Week of Crisis
As the Peace Conference entered its most critical period, those who bore the burden of reaching agreement were more than ever obsessed by a desire for haste. There was an accumulation of fears and alarms. The popular demand for settlements increased after revolution flared in Hungary and violence in parts of Germany. The inexorable pressures of national politics made themselves felt, and a period of intense negotiation and efforts at compromise began.
Early in April the secretariat was taking account of progress made and found much still to be accomplished. The reports of only three commissions were ready, three "nearly ready," seven "not ready." 1. Moreover, matters of the first importance had not yet been entrusted to any committee. Consideration of them was thought by The Four to be too hazardous to be undertaken by any but themselves.
On the return of Wilson and Lloyd George from their national capitals, the heads of the delegations had undertaken to consider certain issues that were very controversial. For two weeks at the end of March their talks seemed only to intensify the deadlock. Clemenceau would not abate French demands for security and reparation; Lloyd George would not give way with respect to categories of war damage that Germany was to make good; Orlando persisted in his demand for the lands promised by the Treaty of London and for sovereignty over Fiume, too; and Japan adhered to its claim in China.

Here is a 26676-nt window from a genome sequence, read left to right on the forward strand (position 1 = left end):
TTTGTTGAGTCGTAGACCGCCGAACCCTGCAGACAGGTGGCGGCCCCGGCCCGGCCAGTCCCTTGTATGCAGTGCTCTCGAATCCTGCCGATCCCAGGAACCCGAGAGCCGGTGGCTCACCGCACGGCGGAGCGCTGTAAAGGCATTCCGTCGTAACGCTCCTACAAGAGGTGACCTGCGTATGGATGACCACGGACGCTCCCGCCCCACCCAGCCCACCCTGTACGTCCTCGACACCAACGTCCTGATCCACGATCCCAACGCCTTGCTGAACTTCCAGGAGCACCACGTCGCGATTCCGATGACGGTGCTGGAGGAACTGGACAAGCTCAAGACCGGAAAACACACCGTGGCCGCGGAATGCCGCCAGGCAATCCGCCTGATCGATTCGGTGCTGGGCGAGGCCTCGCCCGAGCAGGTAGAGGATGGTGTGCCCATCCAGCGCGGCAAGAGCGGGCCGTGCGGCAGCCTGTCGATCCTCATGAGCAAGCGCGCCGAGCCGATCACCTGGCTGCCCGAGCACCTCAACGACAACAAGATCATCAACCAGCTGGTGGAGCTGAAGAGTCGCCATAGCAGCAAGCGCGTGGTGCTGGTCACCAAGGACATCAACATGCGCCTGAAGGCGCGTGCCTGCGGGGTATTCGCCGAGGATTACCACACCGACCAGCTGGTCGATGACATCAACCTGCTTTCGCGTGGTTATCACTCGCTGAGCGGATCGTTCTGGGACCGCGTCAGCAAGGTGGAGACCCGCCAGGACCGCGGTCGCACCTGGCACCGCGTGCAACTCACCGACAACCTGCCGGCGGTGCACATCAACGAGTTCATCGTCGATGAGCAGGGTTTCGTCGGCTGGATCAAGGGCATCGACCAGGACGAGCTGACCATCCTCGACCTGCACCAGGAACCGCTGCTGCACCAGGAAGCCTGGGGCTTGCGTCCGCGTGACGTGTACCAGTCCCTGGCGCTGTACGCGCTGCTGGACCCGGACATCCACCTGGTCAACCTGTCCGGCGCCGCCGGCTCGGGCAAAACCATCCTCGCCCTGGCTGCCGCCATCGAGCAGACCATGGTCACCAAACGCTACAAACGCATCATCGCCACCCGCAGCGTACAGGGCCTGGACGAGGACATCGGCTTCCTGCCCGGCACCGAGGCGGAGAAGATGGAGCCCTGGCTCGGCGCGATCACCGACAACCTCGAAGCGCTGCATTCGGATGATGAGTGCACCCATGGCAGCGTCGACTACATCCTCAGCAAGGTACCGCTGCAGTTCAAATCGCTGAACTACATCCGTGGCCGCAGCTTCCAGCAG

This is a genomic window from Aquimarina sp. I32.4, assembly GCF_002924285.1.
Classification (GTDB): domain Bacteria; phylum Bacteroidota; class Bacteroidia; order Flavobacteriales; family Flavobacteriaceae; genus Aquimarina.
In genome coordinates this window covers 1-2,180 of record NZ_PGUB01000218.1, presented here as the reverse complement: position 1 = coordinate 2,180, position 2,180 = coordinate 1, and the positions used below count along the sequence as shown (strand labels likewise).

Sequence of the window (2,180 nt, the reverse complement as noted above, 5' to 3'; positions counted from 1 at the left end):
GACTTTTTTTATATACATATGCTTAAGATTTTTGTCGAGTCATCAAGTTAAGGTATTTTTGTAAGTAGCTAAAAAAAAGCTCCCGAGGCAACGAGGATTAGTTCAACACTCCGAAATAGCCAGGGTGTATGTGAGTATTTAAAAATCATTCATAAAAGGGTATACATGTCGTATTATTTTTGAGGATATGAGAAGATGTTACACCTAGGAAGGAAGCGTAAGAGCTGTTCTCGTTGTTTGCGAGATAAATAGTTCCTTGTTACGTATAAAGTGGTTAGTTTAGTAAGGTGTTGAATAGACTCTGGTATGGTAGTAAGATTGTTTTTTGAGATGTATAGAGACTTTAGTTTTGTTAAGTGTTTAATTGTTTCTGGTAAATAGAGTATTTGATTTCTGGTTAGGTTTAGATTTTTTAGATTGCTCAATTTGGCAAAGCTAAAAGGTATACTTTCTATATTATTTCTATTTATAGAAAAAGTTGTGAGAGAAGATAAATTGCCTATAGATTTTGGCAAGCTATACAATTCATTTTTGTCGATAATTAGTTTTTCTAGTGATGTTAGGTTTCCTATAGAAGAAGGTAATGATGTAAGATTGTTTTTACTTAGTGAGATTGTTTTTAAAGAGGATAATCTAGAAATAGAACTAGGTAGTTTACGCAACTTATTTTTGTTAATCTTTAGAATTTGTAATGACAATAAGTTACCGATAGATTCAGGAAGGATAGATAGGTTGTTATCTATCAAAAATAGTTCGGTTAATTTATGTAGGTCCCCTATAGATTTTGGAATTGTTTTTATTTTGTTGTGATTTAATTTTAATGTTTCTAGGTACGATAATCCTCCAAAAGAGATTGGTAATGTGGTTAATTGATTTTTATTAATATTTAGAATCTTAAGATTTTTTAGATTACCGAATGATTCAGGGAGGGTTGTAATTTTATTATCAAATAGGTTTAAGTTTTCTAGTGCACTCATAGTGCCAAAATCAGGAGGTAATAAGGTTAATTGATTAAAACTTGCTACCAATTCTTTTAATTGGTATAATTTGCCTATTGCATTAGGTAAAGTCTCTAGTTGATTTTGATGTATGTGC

Wilson still insisted on imposing his concept of justice; and he was not permitted to forget what was expected of him by his idealistic friends. Ray Stannard Baker, who regarded the Peace Conference as a moral battle of the New World against the Old and who came to the president late in each day to gather news for the journalists, spoke of the frustration that he and fellow liberals felt. Moreover, a cable from Tumulty informed the president that his political enemies were holding him responsible for the delay. Wilson perhaps was reminded of this criticism by twelve congressmen whom he received when they were in Paris for a day. 2.
The negotiations that had progressed secretly under the wise ministration of House, Balfour, Kerr, and Tardieu, and from which there could be no escape if the terms of a treaty of peace were to be acceptable to the European democracies, came to a number of crises in the month of April.
The several committees to which matters relatively free from controversy had been referred had shown a capacity to function well. The diplomats and scholars sitting in these advisory bodies, appointed to deal with national demands as they____________________